12. Smart Soup, a Traditional Chinese Medicine Formula, Ameliorates Amyloid Pathology and Related Cognitive Deficits

    PubMed Central

    Li, Xiaohang; Cui, Jin; Ding, Jianqing; Wang, Ying; Zeng, Xianglu; Ling, Yun; Shen, Xiaoheng; Chen, Shengdi; Huang, Chenggang; Pei, Gang

    2014-01-01

    Alzheimer’s disease (AD) is a progressive neurodegenerative disease that causes substantial public health care burdens. Intensive efforts have been made to find effective and safe disease-modifying treatment and symptomatic intervention alternatives against AD. Smart Soup (SS), a Chinese medicine formula composed of Rhizoma Acori Tatarinowii (AT), Poria cum Radix Pini (PRP) and Radix Polygalae (RP), is a typical prescription against memory deficits. Here, we assessed the efficacy of SS against AD. Oral administration of SS ameliorated the cognitive impairment of AD transgenic mice, with reduced Aβ levels, retarded Aβ amyloidosis and reduced Aβ-induced gliosis and neuronal loss in the brains of AD mice. Consistently, SS treatment reduced amyloid-related locomotor dysfunctions and premature death of AD transgenic Drosophila. Mechanistic studies showed that RP reduced Aβ generation, whereas AT and PRP exerted neuroprotective effects against Aβ. Taken together, our study indicates that SS could be effective against AD, providing a practical therapeutic strategy against the disease. PMID:25386946

  13. An authenticity survey of herbal medicines from markets in China using DNA barcoding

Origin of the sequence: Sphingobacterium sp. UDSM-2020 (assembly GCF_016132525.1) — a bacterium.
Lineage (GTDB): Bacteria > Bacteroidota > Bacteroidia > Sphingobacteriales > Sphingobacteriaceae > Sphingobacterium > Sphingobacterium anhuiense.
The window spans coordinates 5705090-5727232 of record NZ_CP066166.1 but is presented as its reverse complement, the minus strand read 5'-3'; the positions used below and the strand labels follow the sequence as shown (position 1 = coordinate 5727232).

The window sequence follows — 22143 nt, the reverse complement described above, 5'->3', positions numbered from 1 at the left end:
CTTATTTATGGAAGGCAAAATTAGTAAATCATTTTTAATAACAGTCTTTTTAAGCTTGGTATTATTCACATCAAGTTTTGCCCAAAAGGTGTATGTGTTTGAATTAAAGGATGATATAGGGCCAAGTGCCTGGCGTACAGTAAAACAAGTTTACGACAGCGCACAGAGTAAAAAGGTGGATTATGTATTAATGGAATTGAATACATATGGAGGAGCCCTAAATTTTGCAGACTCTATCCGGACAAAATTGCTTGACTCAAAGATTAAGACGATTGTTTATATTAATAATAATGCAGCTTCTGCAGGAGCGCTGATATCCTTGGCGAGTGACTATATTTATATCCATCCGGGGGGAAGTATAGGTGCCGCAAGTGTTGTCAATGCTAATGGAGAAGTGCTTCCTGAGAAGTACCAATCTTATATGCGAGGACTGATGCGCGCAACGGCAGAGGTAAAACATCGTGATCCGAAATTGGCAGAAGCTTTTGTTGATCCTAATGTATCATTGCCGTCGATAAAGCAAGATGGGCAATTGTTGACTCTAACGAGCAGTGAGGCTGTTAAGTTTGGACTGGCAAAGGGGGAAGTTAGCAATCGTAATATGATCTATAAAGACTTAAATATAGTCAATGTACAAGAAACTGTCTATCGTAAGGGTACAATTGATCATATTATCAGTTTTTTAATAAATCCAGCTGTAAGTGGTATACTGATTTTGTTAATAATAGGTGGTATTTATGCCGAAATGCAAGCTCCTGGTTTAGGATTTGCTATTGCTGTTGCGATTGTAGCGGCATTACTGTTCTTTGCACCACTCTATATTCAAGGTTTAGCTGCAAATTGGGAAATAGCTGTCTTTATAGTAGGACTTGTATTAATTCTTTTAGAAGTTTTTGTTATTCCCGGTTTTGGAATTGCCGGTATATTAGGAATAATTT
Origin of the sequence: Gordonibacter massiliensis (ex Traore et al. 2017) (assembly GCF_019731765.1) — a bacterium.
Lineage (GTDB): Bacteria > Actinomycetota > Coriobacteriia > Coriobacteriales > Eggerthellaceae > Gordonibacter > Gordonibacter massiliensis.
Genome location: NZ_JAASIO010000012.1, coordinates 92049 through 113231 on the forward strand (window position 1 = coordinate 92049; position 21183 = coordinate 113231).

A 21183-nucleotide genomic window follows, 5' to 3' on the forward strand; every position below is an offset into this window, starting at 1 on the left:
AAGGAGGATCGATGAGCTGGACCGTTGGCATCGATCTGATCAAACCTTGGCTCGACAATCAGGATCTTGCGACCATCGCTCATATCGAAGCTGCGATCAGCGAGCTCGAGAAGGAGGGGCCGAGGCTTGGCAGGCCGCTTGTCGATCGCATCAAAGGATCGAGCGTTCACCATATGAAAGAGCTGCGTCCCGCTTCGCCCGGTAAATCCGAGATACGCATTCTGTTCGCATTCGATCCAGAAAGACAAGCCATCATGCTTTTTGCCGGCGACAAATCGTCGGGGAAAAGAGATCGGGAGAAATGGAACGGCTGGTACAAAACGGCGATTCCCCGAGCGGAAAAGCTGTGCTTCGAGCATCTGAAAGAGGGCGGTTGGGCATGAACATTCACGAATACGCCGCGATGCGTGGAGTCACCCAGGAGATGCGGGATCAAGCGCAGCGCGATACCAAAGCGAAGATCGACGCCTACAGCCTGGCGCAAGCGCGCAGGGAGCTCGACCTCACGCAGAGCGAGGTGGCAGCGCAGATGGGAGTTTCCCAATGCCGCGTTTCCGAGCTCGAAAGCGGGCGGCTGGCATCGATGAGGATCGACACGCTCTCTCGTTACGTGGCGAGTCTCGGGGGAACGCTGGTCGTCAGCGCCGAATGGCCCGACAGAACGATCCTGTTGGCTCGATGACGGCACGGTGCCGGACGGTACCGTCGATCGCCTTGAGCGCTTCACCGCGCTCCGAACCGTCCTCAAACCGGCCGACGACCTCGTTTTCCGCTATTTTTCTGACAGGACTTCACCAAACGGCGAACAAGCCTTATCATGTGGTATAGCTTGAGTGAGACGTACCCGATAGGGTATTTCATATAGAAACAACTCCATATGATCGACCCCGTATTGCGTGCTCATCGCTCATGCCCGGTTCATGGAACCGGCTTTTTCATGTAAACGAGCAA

PubMed Central

    Han, Jianping; Pang, Xiaohui; Liao, Baosheng; Yao, Hui; Song, Jingyuan; Chen, Shilin

    2016-01-01

    Adulterant herbal materials are a threat to consumer safety. In this study, we used DNA barcoding to investigate the proportions and varieties of adulterant species in traditional Chinese medicine (TCM) markets. We used a DNA barcode database of TCM (TCMD) that was established by our group to investigate 1436 samples representing 295 medicinal species from 7 primary TCM markets in China. The results indicate that ITS2 barcodes could be generated for most of the samples (87.7%) using a standard protocol. Of the 1260 samples, approximately 4.2% were identified as adulterants. The adulterant focused on medicinal species such as Ginseng Radix et Rhizoma (Renshen), Radix Rubi Parvifolii (Maomeigen), Dalbergiae odoriferae Lignum (Jiangxiang), Acori Tatarinowii Rhizoma (Shichangpu), Inulae Flos (Xuanfuhua), Lonicerae Japonicae Flos (Jinyinhua), Acanthopanacis Cortex (Wujiapi) and Bupleuri Radix (Chaihu). The survey revealed that adulterant species are present in the Chinese market, and these adulterants pose a risk to consumer health. Thus, regulatory measures should be adopted immediately. We suggest that a traceable platform based on DNA barcode sequences be established for TCM market supervision. PMID:26740340

  14. Neurogenesis-Promoting Natural Product α-Asarone Modulates Morphological Dynamics of Activated Microglia

    PubMed Central